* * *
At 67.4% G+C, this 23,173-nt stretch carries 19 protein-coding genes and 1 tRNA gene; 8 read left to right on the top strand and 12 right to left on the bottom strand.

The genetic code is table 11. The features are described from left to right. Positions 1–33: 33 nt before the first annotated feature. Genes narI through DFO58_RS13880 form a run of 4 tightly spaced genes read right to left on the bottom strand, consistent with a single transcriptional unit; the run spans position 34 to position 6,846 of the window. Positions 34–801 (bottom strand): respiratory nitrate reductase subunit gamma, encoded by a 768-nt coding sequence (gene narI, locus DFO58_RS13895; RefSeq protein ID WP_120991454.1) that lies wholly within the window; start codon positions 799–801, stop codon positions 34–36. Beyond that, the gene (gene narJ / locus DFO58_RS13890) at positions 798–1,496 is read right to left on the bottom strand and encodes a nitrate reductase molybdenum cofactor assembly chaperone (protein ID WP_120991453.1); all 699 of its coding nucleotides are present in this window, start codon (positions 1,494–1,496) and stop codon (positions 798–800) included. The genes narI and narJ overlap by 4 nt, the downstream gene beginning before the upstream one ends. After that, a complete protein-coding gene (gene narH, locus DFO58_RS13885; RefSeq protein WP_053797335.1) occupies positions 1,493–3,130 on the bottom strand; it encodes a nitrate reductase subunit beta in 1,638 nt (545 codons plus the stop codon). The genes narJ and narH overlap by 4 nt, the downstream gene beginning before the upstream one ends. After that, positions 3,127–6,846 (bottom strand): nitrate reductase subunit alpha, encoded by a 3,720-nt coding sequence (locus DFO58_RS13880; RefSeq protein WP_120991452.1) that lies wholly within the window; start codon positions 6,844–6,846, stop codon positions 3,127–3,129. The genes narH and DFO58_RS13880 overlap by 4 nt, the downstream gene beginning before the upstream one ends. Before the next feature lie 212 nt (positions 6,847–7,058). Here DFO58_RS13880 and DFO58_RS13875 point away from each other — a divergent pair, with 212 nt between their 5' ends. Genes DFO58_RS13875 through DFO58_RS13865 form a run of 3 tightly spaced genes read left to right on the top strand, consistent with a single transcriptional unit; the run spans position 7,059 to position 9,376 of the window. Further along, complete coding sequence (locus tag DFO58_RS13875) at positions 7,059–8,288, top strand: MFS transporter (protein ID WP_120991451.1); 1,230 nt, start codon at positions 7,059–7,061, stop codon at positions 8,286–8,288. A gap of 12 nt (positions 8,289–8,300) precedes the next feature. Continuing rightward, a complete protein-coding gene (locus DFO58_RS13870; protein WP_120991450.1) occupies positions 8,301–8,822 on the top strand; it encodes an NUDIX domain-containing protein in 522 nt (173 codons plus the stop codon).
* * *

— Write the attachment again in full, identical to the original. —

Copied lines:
At 67.4% G+C, this 23,173-nt stretch carries 19 protein-coding genes and 1 tRNA gene; 8 read left to right on the top strand and 12 right to left on the bottom strand.

The genetic code is table 11. The features are described from left to right. Positions 1–33: 33 nt before the first annotated feature. Genes narI through DFO58_RS13880 form a run of 4 tightly spaced genes read right to left on the bottom strand, consistent with a single transcriptional unit; the run spans position 34 to position 6,846 of the window. Positions 34–801 (bottom strand): respiratory nitrate reductase subunit gamma, encoded by a 768-nt coding sequence (gene narI, locus DFO58_RS13895; RefSeq protein ID WP_120991454.1) that lies wholly within the window; start codon positions 799–801, stop codon positions 34–36. Beyond that, the gene (gene narJ / locus DFO58_RS13890) at positions 798–1,496 is read right to left on the bottom strand and encodes a nitrate reductase molybdenum cofactor assembly chaperone (protein ID WP_120991453.1); all 699 of its coding nucleotides are present in this window, start codon (positions 1,494–1,496) and stop codon (positions 798–800) included. The genes narI and narJ overlap by 4 nt, the downstream gene beginning before the upstream one ends. After that, a complete protein-coding gene (gene narH, locus DFO58_RS13885; RefSeq protein WP_053797335.1) occupies positions 1,493–3,130 on the bottom strand; it encodes a nitrate reductase subunit beta in 1,638 nt (545 codons plus the stop codon). The genes narJ and narH overlap by 4 nt, the downstream gene beginning before the upstream one ends. After that, positions 3,127–6,846 (bottom strand): nitrate reductase subunit alpha, encoded by a 3,720-nt coding sequence (locus DFO58_RS13880; RefSeq protein WP_120991452.1) that lies wholly within the window; start codon positions 6,844–6,846, stop codon positions 3,127–3,129. The genes narH and DFO58_RS13880 overlap by 4 nt, the downstream gene beginning before the upstream one ends. Before the next feature lie 212 nt (positions 6,847–7,058). Here DFO58_RS13880 and DFO58_RS13875 point away from each other — a divergent pair, with 212 nt between their 5' ends. Genes DFO58_RS13875 through DFO58_RS13865 form a run of 3 tightly spaced genes read left to right on the top strand, consistent with a single transcriptional unit; the run spans position 7,059 to position 9,376 of the window. Further along, complete coding sequence (locus tag DFO58_RS13875) at positions 7,059–8,288, top strand: MFS transporter (protein ID WP_120991451.1); 1,230 nt, start codon at positions 7,059–7,061, stop codon at positions 8,286–8,288. A gap of 12 nt (positions 8,289–8,300) precedes the next feature. Continuing rightward, a complete protein-coding gene (locus DFO58_RS13870; protein WP_120991450.1) occupies positions 8,301–8,822 on the top strand; it encodes an NUDIX domain-containing protein in 522 nt (173 codons plus the stop codon).